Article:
NEW YORK (TheStreet) -- CBS' "60 Minutes" reported last night that some of Lumber Liquidators' (LL) - Get Report floors may violate health and safety standards because they have excessively high levels of formaldehyde. Two research firms issued negative notes about the stock following the story, but a third firm contended that the potential damage is already reflected in the stock price. The company's shares are halted for trading this morning, pending news.
WHAT'S NEW: Lumber Liquidators' laminate floors made in China contain six times to seven times more formaldehyde, on average, than permitted by California law, 60 Minutes quoted an activist and environmental attorney as saying. As part of its report, 60 Minutes investigators visited three different mills that manufacture laminates for Lumber Liquidators, and employees at the mills admitted that they use core boards with higher levels of formaldehyde to make Lumber Liquidators laminates and save the company money. Hundreds of thousands of homes in the U.S. have installed Lumber Liquidators' Chinese made floors, Richard Drury, the environmental attorney, said on the program. A number of the people who installed the floors believe that the formaldehyde, which 60 Minutes called "a known cancer causing chemical," is making them sick, the show quoted activist Denny Larson as saying. Long-term exposure to formaldehyde at the levels which Lumber Liquidators' Chinese made floors allegedly contain would increase peoples' risk of chronic respiratory irritation and asthma, Dr. Philip Landrigan of N.Y.'s Mt. Sinai Hospital said on the show. Tom Sullivan, Lumber Liquidators' founder and CEO, countered that the test's methodology was invalid. He also stated that the company is not required by law to test their finished products. Hedge fund manager Whitney Tilson, who initially raised questions about Lumber Liquidators in 2013, told 60 Minutes that he has shorted the company's stock but is not involved in any lawsuit against the company.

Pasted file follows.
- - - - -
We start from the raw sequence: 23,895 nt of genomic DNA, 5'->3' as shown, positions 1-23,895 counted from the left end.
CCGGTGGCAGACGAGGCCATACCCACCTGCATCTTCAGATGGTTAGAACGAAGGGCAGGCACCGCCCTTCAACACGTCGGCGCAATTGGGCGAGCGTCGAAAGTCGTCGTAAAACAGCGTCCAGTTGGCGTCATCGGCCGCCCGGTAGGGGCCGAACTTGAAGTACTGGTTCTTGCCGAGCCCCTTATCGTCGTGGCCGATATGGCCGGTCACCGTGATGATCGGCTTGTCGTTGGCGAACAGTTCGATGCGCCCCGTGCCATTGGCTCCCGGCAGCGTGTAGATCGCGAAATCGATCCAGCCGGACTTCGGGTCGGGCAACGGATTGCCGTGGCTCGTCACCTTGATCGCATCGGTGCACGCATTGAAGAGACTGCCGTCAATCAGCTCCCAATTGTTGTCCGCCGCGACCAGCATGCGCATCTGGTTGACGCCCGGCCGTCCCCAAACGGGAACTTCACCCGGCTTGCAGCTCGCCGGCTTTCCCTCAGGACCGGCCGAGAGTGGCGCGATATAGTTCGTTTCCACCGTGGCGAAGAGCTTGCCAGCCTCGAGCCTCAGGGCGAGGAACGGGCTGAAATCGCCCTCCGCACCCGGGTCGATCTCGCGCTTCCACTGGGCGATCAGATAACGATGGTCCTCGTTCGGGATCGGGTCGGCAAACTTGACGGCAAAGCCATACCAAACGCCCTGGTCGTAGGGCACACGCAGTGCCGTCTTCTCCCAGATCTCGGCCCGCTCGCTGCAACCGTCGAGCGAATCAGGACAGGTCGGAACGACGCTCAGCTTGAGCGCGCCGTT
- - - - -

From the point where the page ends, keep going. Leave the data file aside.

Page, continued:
ANALYST REACTION: In a note to investors, Morgan Stanley analyst Simeon Gutman responded to the news by downgrading the stock to Equal Weight from Overweight. After viewing the 60 Minutes program, the analyst is concerned that the company's floors may still have quality issues, even though it has already "seemingly taken many actions" to deal with these allegations. In a downside scenario, Lumber Liquidators may have legal difficulties and its sales may drop, according to the analyst. Meanwhile, Piper analyst Peter Keith wrote that 60 Minutes' story was worse for Lumber Liquidators than he had expected it would be before the show aired. The company's CEO gave "a poor interview," while the evidence presented by 60 Minutes will probably cause the public to assume it is guilty for the foreseeable future, Keith believes. However, the analyst added that he is "in no position" to determine if Lumber Liquidators has actually done anything wrong. He kept a $55 price target and Neutral rating on the shares. However, Janney Capital analyst David Strasser wrote that while the company's sales momentum will probably be hurt by the allegations, the impact to its gross margins will likely be "modest." While the 60 Minutes story was bad for the company, the negative repercussions are already reflected in the share price, Strasser contended. However, he kept a Neutral rating on the shares.
PRICE ACTION: Lumber Liquidators shares fell 25% in pre-market trading to $38.91 prior to being halted ahead of the opening bell, pending news.
Reporting by Larry Ramer.
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